Intel’s Skylake CPUs aspire to nothing less than a complete overhaul of the PC, from performance to connectivity, security, and more. After rushing through its Broadwell generation, however, Intel’s been more careful in introducing its new flagship. It started with just a few gaming PCs at Gamescon. Intel meted out a few more key details at its Intel Developer Forum in August. As of Wednesday at IFA in Berlin, we have a nearly complete picture: its speeds, feeds, and prices, as well as much more about the internal design—and the hopes and dreams riding on this new family of chips.
It's a big family, too. By our count, Intel’s announcing 48 new Skylake sixth-generation Core chips this week at IFA: the Core Y-series chips for tablets, U-series chips for thin-and-light notebooks, and the H-series chips for “ultimate mobile” and performance mobile workstations, while the S-series chips will be included in both performance and value desktops, all-in-ones, and mini PCs. In an unexpected twist, Intel will also apply its good-better-best branding to its Core M lineup (along with a confusing naming switch to a lowercase 'm'). If you’re building a desktop PC, be aware that the new Skylake chips use a new LGA 1151 socket, meaning that you won’t be able to use your existing motherboard.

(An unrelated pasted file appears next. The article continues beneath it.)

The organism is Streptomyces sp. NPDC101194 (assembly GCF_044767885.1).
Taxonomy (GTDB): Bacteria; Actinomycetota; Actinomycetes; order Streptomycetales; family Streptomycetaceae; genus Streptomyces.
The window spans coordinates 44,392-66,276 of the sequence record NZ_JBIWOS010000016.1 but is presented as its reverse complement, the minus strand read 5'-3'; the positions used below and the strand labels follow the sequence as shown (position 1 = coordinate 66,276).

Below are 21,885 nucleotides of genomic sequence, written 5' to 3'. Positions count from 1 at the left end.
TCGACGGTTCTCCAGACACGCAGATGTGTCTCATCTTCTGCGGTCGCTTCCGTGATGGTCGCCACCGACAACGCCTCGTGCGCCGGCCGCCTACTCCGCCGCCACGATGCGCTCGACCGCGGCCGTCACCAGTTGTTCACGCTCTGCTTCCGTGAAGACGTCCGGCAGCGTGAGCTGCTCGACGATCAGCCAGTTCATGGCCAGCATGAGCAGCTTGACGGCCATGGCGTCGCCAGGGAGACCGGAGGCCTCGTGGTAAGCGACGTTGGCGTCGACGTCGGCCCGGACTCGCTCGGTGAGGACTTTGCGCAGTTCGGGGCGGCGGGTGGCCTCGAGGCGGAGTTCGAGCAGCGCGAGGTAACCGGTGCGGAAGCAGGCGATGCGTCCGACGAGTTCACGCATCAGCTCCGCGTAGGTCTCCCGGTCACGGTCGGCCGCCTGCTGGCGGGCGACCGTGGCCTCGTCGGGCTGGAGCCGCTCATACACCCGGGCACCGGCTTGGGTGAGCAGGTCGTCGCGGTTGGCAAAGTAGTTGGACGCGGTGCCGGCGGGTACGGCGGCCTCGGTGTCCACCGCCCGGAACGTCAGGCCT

Like Windows 10, this is just the beginning of an ongoing launch. Throughout the fourth quarter and into 2016, Intel plans to launch vPro versions of the Core i5, Core i7, m5, and m7 chips; plus more Pentium and Celeron versions. Intel will also launch a Xeon-branded version of Skylake for servers.
Why this matters: The PC market continues to shrink, and Windows 10 isn't helping—its free Windows upgrade is letting a lot of consumers hold onto their older PCs. With Skylake, Intel is bringing a host of new features that will give new generations of PCs something to brag about. Whether those innovations will spur much-needed sales remains to be seen.
Skylake needs to do more
“It’s the best processor we’ve ever done,” said Kirk Skaugen, senior vice president and general manager of the Client Computing Group at Intel. But the company knows Skylake needs to be more than a simple CPU if it means to reinvigorate the PC. A decent chunk of Intel’s Skylake vision concerns its related PC technologies: things like wire-free charging and display; TrueKey security, and its RealSense cameras.
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